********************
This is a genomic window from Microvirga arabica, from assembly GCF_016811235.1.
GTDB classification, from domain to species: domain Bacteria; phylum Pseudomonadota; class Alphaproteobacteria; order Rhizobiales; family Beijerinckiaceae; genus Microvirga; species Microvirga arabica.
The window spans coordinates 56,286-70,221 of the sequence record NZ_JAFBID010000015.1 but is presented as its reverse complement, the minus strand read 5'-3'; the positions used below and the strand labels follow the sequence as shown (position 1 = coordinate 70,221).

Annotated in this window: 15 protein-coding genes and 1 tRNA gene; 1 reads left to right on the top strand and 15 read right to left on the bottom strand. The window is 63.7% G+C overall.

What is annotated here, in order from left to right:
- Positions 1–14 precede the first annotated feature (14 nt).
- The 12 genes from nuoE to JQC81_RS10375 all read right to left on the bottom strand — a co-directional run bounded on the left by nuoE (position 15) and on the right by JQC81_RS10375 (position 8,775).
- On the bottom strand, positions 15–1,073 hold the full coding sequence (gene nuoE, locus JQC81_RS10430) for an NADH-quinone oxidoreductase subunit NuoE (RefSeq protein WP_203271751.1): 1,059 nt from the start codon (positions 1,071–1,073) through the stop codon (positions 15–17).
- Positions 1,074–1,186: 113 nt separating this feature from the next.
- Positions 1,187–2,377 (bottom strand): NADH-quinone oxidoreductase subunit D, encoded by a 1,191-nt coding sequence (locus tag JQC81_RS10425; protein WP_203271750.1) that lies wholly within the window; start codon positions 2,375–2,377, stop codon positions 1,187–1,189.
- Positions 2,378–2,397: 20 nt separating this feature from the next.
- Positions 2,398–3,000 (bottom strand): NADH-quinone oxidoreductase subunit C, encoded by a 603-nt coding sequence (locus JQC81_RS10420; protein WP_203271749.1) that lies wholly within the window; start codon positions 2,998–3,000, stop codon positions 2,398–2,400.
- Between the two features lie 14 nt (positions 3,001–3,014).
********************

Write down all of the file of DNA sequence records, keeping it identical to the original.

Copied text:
This is a genomic window from Microvirga arabica, from assembly GCF_016811235.1.
GTDB classification, from domain to species: domain Bacteria; phylum Pseudomonadota; class Alphaproteobacteria; order Rhizobiales; family Beijerinckiaceae; genus Microvirga; species Microvirga arabica.
The window spans coordinates 56,286-70,221 of the sequence record NZ_JAFBID010000015.1 but is presented as its reverse complement, the minus strand read 5'-3'; the positions used below and the strand labels follow the sequence as shown (position 1 = coordinate 70,221).

Annotated in this window: 15 protein-coding genes and 1 tRNA gene; 1 reads left to right on the top strand and 15 read right to left on the bottom strand. The window is 63.7% G+C overall.

What is annotated here, in order from left to right:
- Positions 1–14 precede the first annotated feature (14 nt).
- The 12 genes from nuoE to JQC81_RS10375 all read right to left on the bottom strand — a co-directional run bounded on the left by nuoE (position 15) and on the right by JQC81_RS10375 (position 8,775).
- On the bottom strand, positions 15–1,073 hold the full coding sequence (gene nuoE, locus JQC81_RS10430) for an NADH-quinone oxidoreductase subunit NuoE (RefSeq protein WP_203271751.1): 1,059 nt from the start codon (positions 1,071–1,073) through the stop codon (positions 15–17).
- Positions 1,074–1,186: 113 nt separating this feature from the next.
- Positions 1,187–2,377 (bottom strand): NADH-quinone oxidoreductase subunit D, encoded by a 1,191-nt coding sequence (locus tag JQC81_RS10425; protein WP_203271750.1) that lies wholly within the window; start codon positions 2,375–2,377, stop codon positions 1,187–1,189.
- Positions 2,378–2,397: 20 nt separating this feature from the next.
- Positions 2,398–3,000 (bottom strand): NADH-quinone oxidoreductase subunit C, encoded by a 603-nt coding sequence (locus JQC81_RS10420; protein WP_203271749.1) that lies wholly within the window; start codon positions 2,998–3,000, stop codon positions 2,398–2,400.
- Between the two features lie 14 nt (positions 3,001–3,014).